Evidence on the Use and Efficacy of Internal Whistleblowing Systems
44 Pages Posted: 29 Oct 2018 Last revised: 5 Dec 2018
Date Written: December 1, 2018
Using a proprietary dataset from the world’s largest provider of internal whistleblowing (WB) systems, also known as internal reporting systems, we examine the characteristics of firms that more actively utilize these systems. Although internal WB systems have been required for public firms in the U.S. since the Sarbanes-Oxley Act, we find substantial variation in their use. While larger firms tend to have more reports, firms that more actively use their systems (i.e., firms where more employees participate in reporting, where employees provide more information in their reports, and where management more frequently follows up on reports) are typically more profitable, older, and have fewer employees. Firms experiencing rapid growth, with evidence of earnings management, with weaker corporate governance, and with weaker internal controls are less likely to actively use their internal WB systems. Further, we find that more active use of internal WB systems is associated with fewer material lawsuits being filed against the firm and smaller settlement amounts. These findings are consistent with internal WB reports being a resource that helps management identify and address concerns before they become more costly to the firm, which is relevant to regulators as provisions in the Dodd-Frank Act incentivize WB reports directly to regulators, bypassing management.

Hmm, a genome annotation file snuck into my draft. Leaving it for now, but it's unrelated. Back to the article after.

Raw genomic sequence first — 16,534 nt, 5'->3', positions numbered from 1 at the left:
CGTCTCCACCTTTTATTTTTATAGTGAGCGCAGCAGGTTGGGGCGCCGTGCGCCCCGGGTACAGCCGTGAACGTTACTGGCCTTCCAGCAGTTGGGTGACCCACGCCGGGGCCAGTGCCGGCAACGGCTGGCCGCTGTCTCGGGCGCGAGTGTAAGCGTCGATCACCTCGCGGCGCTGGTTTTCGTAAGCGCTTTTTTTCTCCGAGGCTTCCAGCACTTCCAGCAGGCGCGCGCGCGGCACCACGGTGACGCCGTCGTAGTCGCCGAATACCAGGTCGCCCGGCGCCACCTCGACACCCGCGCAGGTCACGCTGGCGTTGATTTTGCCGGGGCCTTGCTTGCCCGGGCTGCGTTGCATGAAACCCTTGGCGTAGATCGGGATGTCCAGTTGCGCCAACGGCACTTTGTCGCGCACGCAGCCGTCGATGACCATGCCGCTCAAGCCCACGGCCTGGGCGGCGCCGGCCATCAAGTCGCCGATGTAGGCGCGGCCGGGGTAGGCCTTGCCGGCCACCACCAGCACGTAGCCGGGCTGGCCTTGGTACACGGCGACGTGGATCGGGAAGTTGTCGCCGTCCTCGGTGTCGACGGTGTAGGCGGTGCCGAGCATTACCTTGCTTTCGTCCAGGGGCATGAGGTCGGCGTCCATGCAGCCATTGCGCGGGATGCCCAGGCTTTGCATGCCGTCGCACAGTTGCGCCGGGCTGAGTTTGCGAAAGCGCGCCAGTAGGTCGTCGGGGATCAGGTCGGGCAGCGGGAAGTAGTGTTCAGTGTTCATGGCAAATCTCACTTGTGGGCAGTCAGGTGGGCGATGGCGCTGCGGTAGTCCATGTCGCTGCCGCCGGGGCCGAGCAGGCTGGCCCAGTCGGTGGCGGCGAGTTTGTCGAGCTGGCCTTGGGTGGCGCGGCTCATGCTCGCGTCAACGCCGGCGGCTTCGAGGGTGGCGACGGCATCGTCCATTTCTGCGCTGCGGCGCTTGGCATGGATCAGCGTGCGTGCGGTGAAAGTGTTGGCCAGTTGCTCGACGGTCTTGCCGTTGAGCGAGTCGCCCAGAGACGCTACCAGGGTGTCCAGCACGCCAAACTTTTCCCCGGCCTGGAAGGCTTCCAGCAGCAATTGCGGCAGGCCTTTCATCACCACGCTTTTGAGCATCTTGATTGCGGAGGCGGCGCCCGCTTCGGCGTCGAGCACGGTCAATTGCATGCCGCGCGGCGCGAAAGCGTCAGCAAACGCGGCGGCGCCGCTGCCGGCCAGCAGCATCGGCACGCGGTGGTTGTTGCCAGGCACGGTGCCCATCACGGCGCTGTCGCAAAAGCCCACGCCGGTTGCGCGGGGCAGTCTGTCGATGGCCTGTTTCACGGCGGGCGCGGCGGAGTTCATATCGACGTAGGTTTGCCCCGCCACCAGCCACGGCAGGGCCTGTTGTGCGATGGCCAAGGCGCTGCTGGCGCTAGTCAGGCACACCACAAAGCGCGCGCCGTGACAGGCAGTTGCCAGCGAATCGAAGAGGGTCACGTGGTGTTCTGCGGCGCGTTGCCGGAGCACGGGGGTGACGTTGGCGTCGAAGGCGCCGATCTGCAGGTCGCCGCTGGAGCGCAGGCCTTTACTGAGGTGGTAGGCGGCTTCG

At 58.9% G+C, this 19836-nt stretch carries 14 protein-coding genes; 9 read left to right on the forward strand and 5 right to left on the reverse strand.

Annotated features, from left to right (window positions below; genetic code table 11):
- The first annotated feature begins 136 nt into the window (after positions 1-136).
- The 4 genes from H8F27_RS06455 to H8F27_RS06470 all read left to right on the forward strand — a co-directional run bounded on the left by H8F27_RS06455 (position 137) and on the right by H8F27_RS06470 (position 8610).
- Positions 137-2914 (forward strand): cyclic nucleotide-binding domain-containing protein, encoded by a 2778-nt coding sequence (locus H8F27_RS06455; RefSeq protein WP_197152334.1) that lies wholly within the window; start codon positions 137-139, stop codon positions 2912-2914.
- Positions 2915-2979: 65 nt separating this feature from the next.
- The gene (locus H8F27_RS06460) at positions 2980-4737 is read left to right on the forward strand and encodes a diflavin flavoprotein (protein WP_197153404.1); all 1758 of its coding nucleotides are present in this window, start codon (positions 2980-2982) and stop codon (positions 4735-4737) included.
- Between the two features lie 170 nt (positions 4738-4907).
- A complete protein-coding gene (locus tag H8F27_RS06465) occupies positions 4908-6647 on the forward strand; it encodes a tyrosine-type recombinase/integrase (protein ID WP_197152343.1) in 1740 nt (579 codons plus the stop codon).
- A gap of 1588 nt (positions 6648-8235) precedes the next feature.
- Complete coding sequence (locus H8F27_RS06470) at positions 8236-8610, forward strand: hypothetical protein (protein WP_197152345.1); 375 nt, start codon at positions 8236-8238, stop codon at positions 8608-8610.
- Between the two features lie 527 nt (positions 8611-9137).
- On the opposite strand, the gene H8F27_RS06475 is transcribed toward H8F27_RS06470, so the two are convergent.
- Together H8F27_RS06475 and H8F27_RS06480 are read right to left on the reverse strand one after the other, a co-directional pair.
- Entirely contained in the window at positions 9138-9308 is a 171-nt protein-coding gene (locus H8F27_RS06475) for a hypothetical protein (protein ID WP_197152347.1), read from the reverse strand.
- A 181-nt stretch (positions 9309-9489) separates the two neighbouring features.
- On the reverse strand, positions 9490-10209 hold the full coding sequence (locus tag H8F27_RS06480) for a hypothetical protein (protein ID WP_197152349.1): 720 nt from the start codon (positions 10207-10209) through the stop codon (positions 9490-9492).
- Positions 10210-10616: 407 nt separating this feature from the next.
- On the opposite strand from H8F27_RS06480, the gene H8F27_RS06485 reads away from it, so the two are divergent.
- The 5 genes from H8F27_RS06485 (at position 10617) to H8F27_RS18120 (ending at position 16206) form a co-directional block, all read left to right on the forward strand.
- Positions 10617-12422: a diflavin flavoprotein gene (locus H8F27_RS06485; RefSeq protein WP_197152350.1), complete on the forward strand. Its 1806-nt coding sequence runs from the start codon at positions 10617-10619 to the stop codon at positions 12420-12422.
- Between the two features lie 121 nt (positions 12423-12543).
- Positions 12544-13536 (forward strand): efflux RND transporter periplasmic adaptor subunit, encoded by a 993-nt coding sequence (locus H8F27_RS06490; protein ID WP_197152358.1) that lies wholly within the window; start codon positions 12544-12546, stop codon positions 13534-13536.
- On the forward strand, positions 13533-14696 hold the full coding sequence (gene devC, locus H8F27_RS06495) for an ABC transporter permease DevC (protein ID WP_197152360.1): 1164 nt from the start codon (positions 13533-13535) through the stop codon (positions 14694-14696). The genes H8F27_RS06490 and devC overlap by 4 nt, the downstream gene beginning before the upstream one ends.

Keywords: whistleblowing, employee hotlines, corporate governance, Sarbanes-Oxley Act, Dodd-Frank Act
JEL Classification: G38, G34, M48, M54
Suggested Citation: Suggested Citation